This stuff is seriously good. Who cares if it's not low calorie. Who cares if I can sit there and take spoonfuls of this dip and eat it all by itself. Make this. Trust the Noble Pig. Good stuff. And there are a ton of variations out there (one from The Bitten Word here), that call for slightly different ingredients or make smaller batches. But you won't want to make smaller batches. Make the big batch, take half to your Super Bowl party and then use half for meals for yourself. Trust us.BUFFALO CHICKEN DIP
24 ounces cooked boneless, skinless chicken breasts, shredded
6 ounces bottled Franks Red Hot Sauce
6 ounces prepared Buffalo Wing Sauce
1 1/2 cups finely chopped celery
2 tablespoons olive oil
2 8-oz packages Philadelphia Cream Cheese, room temperature
12 ounces ranch dressing
8 ounces shredded cheddar cheese
If poaching your own chicken breasts - Place chicken breasts in a saute pan large enough to hold them in one layer. Add 1-2 cups water or chicken broth to pan. Bring to a boil, reduce heat, cover and cook for 9-14 minutes until chicken is no longer pink. Remove chicken from broth. Cool slightly and shred well. You do not want large chunks. (The alternative is to use cooked chicken from either cans or a rotisserie chicken).
Preheat oven to 350 degrees.
Mix shredded chicken with hot sauce and buffalo wing sauce and set aside. (Noble Pig says you can do this a day ahead of time. I'm thinking this would make the sauce really sink into the chicken for even more flavor).
Heat olive oil in a small pan over medium heat. Add celery and saute just until tender. Take pan off heat. Add chicken mixture and combine. (I just added the sauteed celery to the bowl I had the chicken mixture in).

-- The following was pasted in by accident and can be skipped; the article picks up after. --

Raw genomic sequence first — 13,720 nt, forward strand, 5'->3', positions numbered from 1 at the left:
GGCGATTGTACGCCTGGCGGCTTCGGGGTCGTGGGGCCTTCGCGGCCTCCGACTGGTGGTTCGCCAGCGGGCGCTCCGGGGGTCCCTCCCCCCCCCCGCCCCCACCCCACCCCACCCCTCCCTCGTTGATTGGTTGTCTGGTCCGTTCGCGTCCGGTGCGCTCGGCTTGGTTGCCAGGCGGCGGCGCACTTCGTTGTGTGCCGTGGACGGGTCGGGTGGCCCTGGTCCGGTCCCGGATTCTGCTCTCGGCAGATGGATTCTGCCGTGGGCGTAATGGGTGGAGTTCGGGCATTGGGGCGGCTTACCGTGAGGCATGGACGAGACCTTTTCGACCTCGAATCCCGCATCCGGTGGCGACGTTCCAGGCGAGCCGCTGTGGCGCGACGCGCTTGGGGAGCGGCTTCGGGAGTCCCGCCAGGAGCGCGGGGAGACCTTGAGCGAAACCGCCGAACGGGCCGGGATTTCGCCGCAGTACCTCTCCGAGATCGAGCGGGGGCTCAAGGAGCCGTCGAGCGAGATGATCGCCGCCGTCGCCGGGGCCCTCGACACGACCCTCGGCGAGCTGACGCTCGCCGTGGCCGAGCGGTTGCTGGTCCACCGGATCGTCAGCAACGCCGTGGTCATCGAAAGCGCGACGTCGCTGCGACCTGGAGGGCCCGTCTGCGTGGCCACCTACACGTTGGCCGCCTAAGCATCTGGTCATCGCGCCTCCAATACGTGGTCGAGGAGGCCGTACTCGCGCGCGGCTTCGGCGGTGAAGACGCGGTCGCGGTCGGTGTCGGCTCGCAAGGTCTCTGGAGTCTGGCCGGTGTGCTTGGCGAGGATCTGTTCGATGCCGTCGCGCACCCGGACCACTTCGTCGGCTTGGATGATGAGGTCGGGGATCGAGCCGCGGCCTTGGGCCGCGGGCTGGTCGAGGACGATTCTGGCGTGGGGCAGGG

In a large bowl, beat cream cheese until fluffy. When cream cheese is creamy, add ranch dressing and stir to combine. Add chicken-celery mixture and mix thoroughly.
Place mixture in a large casserole dish (12 x 9). Bake uncovered for 20 minutes. Add cheddar cheese and stir to combine. Bake for another 20 minutes or until heated through.
Note: Check out Noble Pigs recipe for her version. I made some changes in mine.
Note: I had about 18 ounces of cooked chicken after poaching. Her recipe asks for 4 chicken breasts or about 25 ounces of canned chicken so I think my version had less chicken than hers. I poached them in plain water.
Note: Original version asked for 12 ounces of Franks Red Hot sauce. Nobles version used 6 ounces of the Franks Hot Sauce and 6 ounces of Franks Wing Sauce. The only size of Franks Hot Sauce I found was the 5 ounce. And there was no Franks Wing Sauce. So I used 5-ounces of the Hot Sauce and 7-ounces of the most interesting Buffalo Wing Sauce the store had (Louisiana Gem Sauce).
Note: Nobles version used neufchatel cream cheese. I normally use nothing but Philly Cream cheese (full fat) when I make stuff so that's what I used in this.
Note: To make this true "Buffalo Wing" most recipes ask for bleu cheese dressing. When I order wings I always ask for Ranch instead of the usually served bleu (sorry, but I really don't like bleu cheese). I ended up using Hidden Valley bottled Buttermilk Ranch dressing. It was a big bottle so I just kinda eyeballed 12-ounces worth. I'm sure if you are a bleu cheese fan Noble Pigs recommendation of using a good quality bottled bleu would work just fine.
Note: Though this is probably best right out of the oven we've been "reheating" for various dishes and it comes out fine. It might separate a bit more than the first bake but I didn't see a big taste difference.
Did I mention how much I loved this? I think Mr. L and I went through an entire loaf of good crusty French bread when I made this "dip" for dinner. That was it. Dip and the bread. We had to stop ourselves from downing the whole thing. My mom loved her's over rice. My assistant got out tortilla chips to eat hers. The tortilla wraps? Yummy. I'm thinking this could be stuffed in pasta shells. And yes, I found myself just taking a spoonful and eating the dip all by itself.
Please note: I am not responsible for any weight gain or hip widening that might result in your hoarding the entire batch to eat yourself.